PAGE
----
The International Wool Textile Organisation (IWTO) is the promulgator of the Fabric Labelling Code of Practice which governs the use of the "S" and "Super S" designations for fine wool and wool blend fabrics. (Underline added.) The Code defines the S number by correlation to maximum fiber diameter. For example, 80s must have maximum fiber diameter of 19.75 micrometres or finer and 90s, 19.25 micrometres or finer. This scale continues to the 210s at 13.25 micrometre or finer. Thus each step of ten (as from 80s to 90s or 90s to 100s) corresponds to 0.5 micrometre less in allowed maximum fiber diameter. It has been proposed to extend the scale to 250s at 11.25 micrometre or finer.

In the United States labeling of wool products is regulated by the Wool Products Labeling Act of 1939 (15 U.S.C. § 68). The Act was modified, for wool products manufactured on or after January 1, 2007, by the Wool Suit Fabric Labeling Fairness and International Standards Conforming Act which defined the use of the Super S and S designations in a manner conforming to the IWTO Code. The U.S. defines the S numbers for 80s to 250s. Violation of the WPLA may carry a substantial penalty.

Source
https://en.wikipedia.org/wiki/S_number_(wool)
Are we to guess at what they mean by wool blends.
Wool/cashmere.
Wool/alpaca.
Merino/cashmere.
Vicuna/ cashmere, if such a thing exists, etc.
Wool/silk.
Wool/silk/cotton

No mention of wool/synthetic blends or is it implied?
I find no mention of wool/synthetic in the code but, I could be wrong.
Manufacturers have a way of persuading such organizations to change the codes to suit them, no pun intended.
 

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Hi everyone,

I just received in the mail a new navy Hardwick suit I purchased recently. It's a phenomenal fit; I'm very pleasantly surprised such a fit can be obtained for me off-the-rack.
However I was also surprised that such a highly-reputed suit was so light, especially in the chest, and the fabric so rough (98%/2% wool/Lycra; Super 100s). Are Hardwick suits canvassed at all? My understanding is that they are half-.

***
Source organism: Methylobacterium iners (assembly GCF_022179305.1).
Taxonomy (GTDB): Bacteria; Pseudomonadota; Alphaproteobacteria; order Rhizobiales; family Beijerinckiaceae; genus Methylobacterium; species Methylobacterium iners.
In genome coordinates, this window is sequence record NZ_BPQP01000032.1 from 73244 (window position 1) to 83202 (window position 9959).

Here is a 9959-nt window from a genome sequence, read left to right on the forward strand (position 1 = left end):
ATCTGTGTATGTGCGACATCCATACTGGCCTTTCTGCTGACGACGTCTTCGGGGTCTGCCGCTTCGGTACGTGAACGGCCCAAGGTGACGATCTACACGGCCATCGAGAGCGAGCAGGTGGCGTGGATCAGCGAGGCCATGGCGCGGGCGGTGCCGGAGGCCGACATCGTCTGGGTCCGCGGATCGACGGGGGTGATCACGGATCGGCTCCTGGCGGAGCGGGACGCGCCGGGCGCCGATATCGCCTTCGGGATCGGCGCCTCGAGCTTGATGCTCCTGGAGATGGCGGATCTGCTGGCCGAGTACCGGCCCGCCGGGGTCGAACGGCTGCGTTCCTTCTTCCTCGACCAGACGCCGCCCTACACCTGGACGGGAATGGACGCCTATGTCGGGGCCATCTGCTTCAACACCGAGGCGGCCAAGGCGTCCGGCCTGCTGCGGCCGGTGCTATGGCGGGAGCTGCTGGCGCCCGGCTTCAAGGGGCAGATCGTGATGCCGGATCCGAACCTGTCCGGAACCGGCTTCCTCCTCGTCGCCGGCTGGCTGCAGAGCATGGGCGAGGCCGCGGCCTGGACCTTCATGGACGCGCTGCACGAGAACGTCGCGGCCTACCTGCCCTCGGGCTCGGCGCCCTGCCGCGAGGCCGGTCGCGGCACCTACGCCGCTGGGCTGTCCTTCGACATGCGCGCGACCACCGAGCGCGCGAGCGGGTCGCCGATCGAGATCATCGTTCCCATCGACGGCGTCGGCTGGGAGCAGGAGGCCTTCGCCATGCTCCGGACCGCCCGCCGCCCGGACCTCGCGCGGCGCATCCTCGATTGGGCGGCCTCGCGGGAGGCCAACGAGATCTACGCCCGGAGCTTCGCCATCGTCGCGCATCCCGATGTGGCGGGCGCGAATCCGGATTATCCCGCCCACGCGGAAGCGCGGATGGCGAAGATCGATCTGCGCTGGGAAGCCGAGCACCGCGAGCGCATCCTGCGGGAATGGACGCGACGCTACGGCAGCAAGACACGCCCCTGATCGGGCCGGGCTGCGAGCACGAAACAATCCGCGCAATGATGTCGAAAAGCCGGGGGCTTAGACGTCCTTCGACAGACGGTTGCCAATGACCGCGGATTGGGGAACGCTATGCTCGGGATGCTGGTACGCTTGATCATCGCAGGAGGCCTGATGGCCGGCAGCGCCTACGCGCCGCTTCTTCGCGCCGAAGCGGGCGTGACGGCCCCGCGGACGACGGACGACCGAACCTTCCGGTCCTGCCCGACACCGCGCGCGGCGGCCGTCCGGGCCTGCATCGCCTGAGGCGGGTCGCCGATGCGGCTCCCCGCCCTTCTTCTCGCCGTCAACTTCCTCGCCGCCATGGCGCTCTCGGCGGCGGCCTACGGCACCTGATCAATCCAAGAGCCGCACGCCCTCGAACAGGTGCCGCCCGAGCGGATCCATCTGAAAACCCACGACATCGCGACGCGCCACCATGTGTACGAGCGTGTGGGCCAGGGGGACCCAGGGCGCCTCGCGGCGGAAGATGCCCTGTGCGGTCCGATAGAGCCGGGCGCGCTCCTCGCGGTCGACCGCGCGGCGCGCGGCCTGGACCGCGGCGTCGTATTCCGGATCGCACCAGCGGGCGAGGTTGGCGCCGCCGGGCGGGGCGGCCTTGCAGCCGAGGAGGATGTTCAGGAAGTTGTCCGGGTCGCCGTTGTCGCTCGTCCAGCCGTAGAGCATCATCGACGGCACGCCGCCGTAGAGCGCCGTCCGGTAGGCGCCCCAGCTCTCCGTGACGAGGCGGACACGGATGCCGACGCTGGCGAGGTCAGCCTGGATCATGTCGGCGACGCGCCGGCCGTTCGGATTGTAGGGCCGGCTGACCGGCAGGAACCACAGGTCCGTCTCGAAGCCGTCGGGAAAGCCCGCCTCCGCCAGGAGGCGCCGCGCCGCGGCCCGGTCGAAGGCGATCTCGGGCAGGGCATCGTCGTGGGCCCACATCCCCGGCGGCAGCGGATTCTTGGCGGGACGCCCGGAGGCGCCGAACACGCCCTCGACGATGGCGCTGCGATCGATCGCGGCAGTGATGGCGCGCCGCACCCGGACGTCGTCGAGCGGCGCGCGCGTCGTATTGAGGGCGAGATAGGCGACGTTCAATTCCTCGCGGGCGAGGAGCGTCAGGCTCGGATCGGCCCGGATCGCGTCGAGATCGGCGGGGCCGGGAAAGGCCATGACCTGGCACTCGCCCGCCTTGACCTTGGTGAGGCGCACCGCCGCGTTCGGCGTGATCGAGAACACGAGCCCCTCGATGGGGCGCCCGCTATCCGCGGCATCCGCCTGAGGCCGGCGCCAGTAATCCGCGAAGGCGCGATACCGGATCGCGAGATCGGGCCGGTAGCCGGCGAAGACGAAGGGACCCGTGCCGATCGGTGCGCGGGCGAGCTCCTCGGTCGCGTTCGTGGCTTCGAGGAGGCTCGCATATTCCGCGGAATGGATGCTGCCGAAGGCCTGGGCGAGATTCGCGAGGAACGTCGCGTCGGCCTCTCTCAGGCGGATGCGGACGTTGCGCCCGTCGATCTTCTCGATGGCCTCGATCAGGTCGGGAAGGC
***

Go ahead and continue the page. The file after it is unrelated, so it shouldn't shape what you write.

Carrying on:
Is wool fabric weight necessarily indicative of quality?
Any other great, economic options for conservative suits that have some weight to them?

Thanks for your input and help!
It depends on what you bought. Prior to their acquisition in 2014, everything was fused only. When they were acquired and the factory and product line overhauled, they were taught how to make half canvas and all the fits were remade; all of the suits and most of the sport coats were made like this, but there was a line of very softly constructed sport coats which were fused, only in order to maintain the most lightweight and soft construction possible. In fact, being a southern company, lightness in general was strongly emphasized, in stark contrast to the heavy, stiff poly/wool they had been making prior to the acquisition.

Post either the tag from inside the breast pocket or the model name and I can tell you with more certainty what it is you bought.

You will not find a better value for made in America clothing, if you want something comparably priced you will have to look at offshore products.
 

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It depends on what you bought. Prior to their acquisition in 2014, everything was fused only. When they were acquired and the factory and product line overhauled, they were taught how to make half canvas and all the fits were remade; all of the suits and most of the sport coats were made like this, but there was a line of very softly constructed sport coats which were fused, only in order to maintain the most lightweight and soft construction possible. In fact, being a southern company, lightness in general was strongly emphasized, in stark contrast to the heavy, stiff poly/wool they had been making prior to the acquisition.

Post either the tag from inside the breast pocket or the model name and I can tell you with more certainty what it is you bought.

You will not find a better value for made in America clothing, if you want something comparably priced you will have to look at offshore products.
Excellent post, most informative to the OP. who's query was a simple one.
 

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Discussion Starter · #11 ·
Thanks for letting me know @jefferyd. I agree it's a good value, it just depends I suppose what someone is looking for in terms of style; it's a nice conservative suit.

Do you have any other recommendations for half-canvassed suits in the Hardwick price neighborhood (not necessarily made in America)? I have a Charles Tyrwhitt suit in my closet now; while the drape is actually quite nice, the fabric is really so-so, so. Lots of great designers, tailors and so forth out there, the problem is I wear a 44R jacket and 44 waist trousers, so short of made-to-measure I'm left with separates.

Thanks for all your input.